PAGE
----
G1SG2

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May 2, 2008
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According to TPR:

The steps of the contractile cycle are:

1.Binding of the myosin head to a myosin binding site on actin, also known as cross bridge formation. At this stage, myosin has ADP and Pi bound
2.The power stroke, in which the myosin head moves to a low-energy conformation, and pulls the actin chain towards the center of the sarcomere. ADP is released.
3.Binding of a new ATP molecule is necessary for RELEASE of actin by the myosin head
4.ATP hydrolysis occurs immediately and the myosin head is cocked (set in a high-energy conformation, like the hammer of a gun). Another cycle begins when the myosin head binds to a new binding site on the thin filament.

From my understanding, myosin hydrolyzes ATP (hence myosin ATPase) to ADP and Pi when it attaches to actin, and at that point, is in a "high energy confirmation". It needs an ATP molecule to attach to it and release actin, after which it sets in a "low energy confirmation". So, the high energy confirmation would be when myosin is attached to actin, and has ADP and Pi, and low energy confirmation would be when myosin has ATP bound, and is not bound to actin. That's correct, yes? However, wikipedia says something that confuses me:

"
At rest, the myosin head is bound to an ATP molecule in a low-energy configuration and is unable to access the cross bridge binding sites on the actin. However, the myosin head can hydrolyze ATP into ADP and an inorganic phosphate ion. A portion of the energy released in this reaction changes the shape of the myosin head and promotes it to a high-energy configuration. Through the process of binding to the actin, the myosin head releases ADP and an inorganic phosphate ion, changing its configuration back to one of low energy. The myosin remains attached to actin in a state known as Rigor, until a new ATP binds the myosin head. This binding of ATP to myosin releases the actin by cross-bridge dissociation. The ATP associated myosin is ready for another cycle, beginning with hydrolysis of the ATP."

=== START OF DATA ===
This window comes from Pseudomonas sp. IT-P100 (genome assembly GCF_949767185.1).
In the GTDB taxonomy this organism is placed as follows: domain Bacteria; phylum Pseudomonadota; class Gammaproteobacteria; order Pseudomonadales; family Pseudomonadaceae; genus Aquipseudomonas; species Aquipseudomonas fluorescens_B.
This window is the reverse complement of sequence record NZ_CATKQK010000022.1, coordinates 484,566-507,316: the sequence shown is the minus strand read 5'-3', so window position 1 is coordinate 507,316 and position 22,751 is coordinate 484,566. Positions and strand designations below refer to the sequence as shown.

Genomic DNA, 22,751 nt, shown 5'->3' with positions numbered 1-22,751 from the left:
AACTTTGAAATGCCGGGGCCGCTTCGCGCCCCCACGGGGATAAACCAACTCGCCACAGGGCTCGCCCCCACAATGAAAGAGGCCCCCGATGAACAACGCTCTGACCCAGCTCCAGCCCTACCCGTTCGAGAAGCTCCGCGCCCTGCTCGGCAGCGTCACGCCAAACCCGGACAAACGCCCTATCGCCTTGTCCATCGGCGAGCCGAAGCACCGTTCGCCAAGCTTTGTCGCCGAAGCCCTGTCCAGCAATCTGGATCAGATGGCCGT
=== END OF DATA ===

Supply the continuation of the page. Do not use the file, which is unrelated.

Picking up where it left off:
Wikipedia says that myosin changes into a LOW ENERGY CONFIRMATION WHILE REMAINING ATTACHED TO ACTIN, and that too when it has ADP and Pi????? I thought that was when it had the high energy confirmation? :confused: Or does the myosin start with the low energy confirmation with ATP, undergoes ATP hydrolysis to form the high energy confirmation WHILE BOUND to actin, and then WHILE its BOUND to actin it then switches to the low energy confirmation BEFORE ATP is added, as stated in step 2?
 
May 8, 2009
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1. Cross Bridge formation
____ (actin)
|___ = myosin head in high energy conformation (adp + pi bound)
Binds to actin

2. Power Stroke
____ (actin)
/_____ = myosin low energy conformation (power stroke)

3. ATP present myosin can release

4. Myosin binds ATP and cleaves it to go from
/____ (low energy) ---> |____ (high energy)



The myosin is starting with high-energy conformation.
It moves to low energy conformation while bound to actin.
It release actin due to ATP presence.
It binds atp and cleaves it to go back to high energy.

Recycle.
 
OP
G

G1SG2

10+ Year Member
5+ Year Member
May 2, 2008
1,454
2
Status
Pre-Medical
1. Cross Bridge formation
____ (actin)
|___ = myosin head in high energy conformation (adp + pi bound)
Binds to actin

2. Power Stroke
____ (actin)
/_____ = myosin low energy conformation (power stroke)

3. ATP present myosin can release

4. Myosin binds ATP and cleaves it to go from
/____ (low energy) ---> |____ (high energy)



The myosin is starting with high-energy conformation.
It moves to low energy conformation while bound to actin.
It release actin due to ATP presence.
It binds atp and cleaves it to go back to high energy.

Recycle.
Simple and perfect. I love your little summaries at the end :thumbup:
 

capostat

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Apr 8, 2008
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you know what I thought...

I thought that it was the binding to ATP that caused myosin to release--and it was that release which caused actin to be dragged to the right (or opposite direction)

edit: i managed to figure out EK's confusing wording--and i guess i missed the key part, which is that ADP without it's partner "little-P" for support, will bend, and that's what causes the actin to be dragged. And it was the myosin head that shot away that phosphate.
 
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